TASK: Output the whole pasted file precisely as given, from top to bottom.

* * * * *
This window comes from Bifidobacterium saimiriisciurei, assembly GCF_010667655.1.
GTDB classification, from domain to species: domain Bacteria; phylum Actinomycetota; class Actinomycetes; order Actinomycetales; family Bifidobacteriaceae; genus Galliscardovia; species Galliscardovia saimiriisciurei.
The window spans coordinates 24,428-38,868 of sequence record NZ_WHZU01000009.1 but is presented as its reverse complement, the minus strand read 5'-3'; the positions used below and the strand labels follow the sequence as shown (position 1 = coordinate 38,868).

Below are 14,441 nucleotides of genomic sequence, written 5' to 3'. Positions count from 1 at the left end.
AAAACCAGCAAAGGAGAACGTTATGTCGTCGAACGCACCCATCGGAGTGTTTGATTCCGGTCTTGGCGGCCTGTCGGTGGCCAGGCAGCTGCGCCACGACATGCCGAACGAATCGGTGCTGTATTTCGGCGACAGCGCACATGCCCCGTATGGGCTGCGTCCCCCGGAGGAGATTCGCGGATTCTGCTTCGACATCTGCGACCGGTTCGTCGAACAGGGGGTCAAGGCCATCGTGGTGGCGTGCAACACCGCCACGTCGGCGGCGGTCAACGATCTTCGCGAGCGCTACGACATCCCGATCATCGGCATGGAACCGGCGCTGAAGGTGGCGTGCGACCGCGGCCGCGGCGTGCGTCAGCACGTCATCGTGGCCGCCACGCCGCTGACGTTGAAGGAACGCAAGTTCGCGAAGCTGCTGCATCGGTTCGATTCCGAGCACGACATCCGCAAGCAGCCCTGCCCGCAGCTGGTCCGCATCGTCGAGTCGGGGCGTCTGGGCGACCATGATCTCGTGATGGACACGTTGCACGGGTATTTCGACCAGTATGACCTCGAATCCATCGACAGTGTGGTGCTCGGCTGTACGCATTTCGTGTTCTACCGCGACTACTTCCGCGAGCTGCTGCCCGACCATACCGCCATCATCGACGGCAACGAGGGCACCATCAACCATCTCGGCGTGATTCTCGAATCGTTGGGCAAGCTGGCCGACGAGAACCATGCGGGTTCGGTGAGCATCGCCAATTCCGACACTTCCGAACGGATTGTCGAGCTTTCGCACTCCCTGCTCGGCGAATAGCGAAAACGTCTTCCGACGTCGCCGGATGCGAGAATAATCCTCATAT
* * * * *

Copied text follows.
This window comes from Bifidobacterium saimiriisciurei, assembly GCF_010667655.1.
GTDB classification, from domain to species: domain Bacteria; phylum Actinomycetota; class Actinomycetes; order Actinomycetales; family Bifidobacteriaceae; genus Galliscardovia; species Galliscardovia saimiriisciurei.
The window spans coordinates 24,428-38,868 of sequence record NZ_WHZU01000009.1 but is presented as its reverse complement, the minus strand read 5'-3'; the positions used below and the strand labels follow the sequence as shown (position 1 = coordinate 38,868).

Below are 14,441 nucleotides of genomic sequence, written 5' to 3'. Positions count from 1 at the left end.
AAAACCAGCAAAGGAGAACGTTATGTCGTCGAACGCACCCATCGGAGTGTTTGATTCCGGTCTTGGCGGCCTGTCGGTGGCCAGGCAGCTGCGCCACGACATGCCGAACGAATCGGTGCTGTATTTCGGCGACAGCGCACATGCCCCGTATGGGCTGCGTCCCCCGGAGGAGATTCGCGGATTCTGCTTCGACATCTGCGACCGGTTCGTCGAACAGGGGGTCAAGGCCATCGTGGTGGCGTGCAACACCGCCACGTCGGCGGCGGTCAACGATCTTCGCGAGCGCTACGACATCCCGATCATCGGCATGGAACCGGCGCTGAAGGTGGCGTGCGACCGCGGCCGCGGCGTGCGTCAGCACGTCATCGTGGCCGCCACGCCGCTGACGTTGAAGGAACGCAAGTTCGCGAAGCTGCTGCATCGGTTCGATTCCGAGCACGACATCCGCAAGCAGCCCTGCCCGCAGCTGGTCCGCATCGTCGAGTCGGGGCGTCTGGGCGACCATGATCTCGTGATGGACACGTTGCACGGGTATTTCGACCAGTATGACCTCGAATCCATCGACAGTGTGGTGCTCGGCTGTACGCATTTCGTGTTCTACCGCGACTACTTCCGCGAGCTGCTGCCCGACCATACCGCCATCATCGACGGCAACGAGGGCACCATCAACCATCTCGGCGTGATTCTCGAATCGTTGGGCAAGCTGGCCGACGAGAACCATGCGGGTTCGGTGAGCATCGCCAATTCCGACACTTCCGAACGGATTGTCGAGCTTTCGCACTCCCTGCTCGGCGAATAGCGAAAACGTCTTCCGACGTCGCCGGATGCGAGAATAATCCTCATAT